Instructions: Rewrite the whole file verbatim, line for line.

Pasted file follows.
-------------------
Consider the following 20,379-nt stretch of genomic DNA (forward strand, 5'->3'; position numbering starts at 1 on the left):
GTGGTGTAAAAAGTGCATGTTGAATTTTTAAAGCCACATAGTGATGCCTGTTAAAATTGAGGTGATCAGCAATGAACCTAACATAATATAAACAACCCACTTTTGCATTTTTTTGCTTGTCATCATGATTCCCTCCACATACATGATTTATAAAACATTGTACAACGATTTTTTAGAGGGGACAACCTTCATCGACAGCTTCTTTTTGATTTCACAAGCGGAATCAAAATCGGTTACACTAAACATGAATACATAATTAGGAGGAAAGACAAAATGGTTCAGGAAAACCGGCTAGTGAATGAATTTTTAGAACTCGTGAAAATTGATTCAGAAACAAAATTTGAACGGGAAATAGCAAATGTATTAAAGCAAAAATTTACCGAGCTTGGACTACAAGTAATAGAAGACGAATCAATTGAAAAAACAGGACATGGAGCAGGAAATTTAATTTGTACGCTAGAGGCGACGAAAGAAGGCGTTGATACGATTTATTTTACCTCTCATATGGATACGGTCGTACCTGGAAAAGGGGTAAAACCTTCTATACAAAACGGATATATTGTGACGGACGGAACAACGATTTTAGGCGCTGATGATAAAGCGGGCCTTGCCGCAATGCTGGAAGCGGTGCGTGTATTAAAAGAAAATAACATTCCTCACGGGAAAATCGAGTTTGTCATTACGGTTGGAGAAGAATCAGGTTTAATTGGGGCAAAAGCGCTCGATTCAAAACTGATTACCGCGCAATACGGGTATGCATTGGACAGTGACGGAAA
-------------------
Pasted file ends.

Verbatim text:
Consider the following 20,379-nt stretch of genomic DNA (forward strand, 5'->3'; position numbering starts at 1 on the left):
GTGGTGTAAAAAGTGCATGTTGAATTTTTAAAGCCACATAGTGATGCCTGTTAAAATTGAGGTGATCAGCAATGAACCTAACATAATATAAACAACCCACTTTTGCATTTTTTTGCTTGTCATCATGATTCCCTCCACATACATGATTTATAAAACATTGTACAACGATTTTTTAGAGGGGACAACCTTCATCGACAGCTTCTTTTTGATTTCACAAGCGGAATCAAAATCGGTTACACTAAACATGAATACATAATTAGGAGGAAAGACAAAATGGTTCAGGAAAACCGGCTAGTGAATGAATTTTTAGAACTCGTGAAAATTGATTCAGAAACAAAATTTGAACGGGAAATAGCAAATGTATTAAAGCAAAAATTTACCGAGCTTGGACTACAAGTAATAGAAGACGAATCAATTGAAAAAACAGGACATGGAGCAGGAAATTTAATTTGTACGCTAGAGGCGACGAAAGAAGGCGTTGATACGATTTATTTTACCTCTCATATGGATACGGTCGTACCTGGAAAAGGGGTAAAACCTTCTATACAAAACGGATATATTGTGACGGACGGAACAACGATTTTAGGCGCTGATGATAAAGCGGGCCTTGCCGCAATGCTGGAAGCGGTGCGTGTATTAAAAGAAAATAACATTCCTCACGGGAAAATCGAGTTTGTCATTACGGTTGGAGAAGAATCAGGTTTAATTGGGGCAAAAGCGCTCGATTCAAAACTGATTACCGCGCAATACGGGTATGCATTGGACAGTGACGGAAA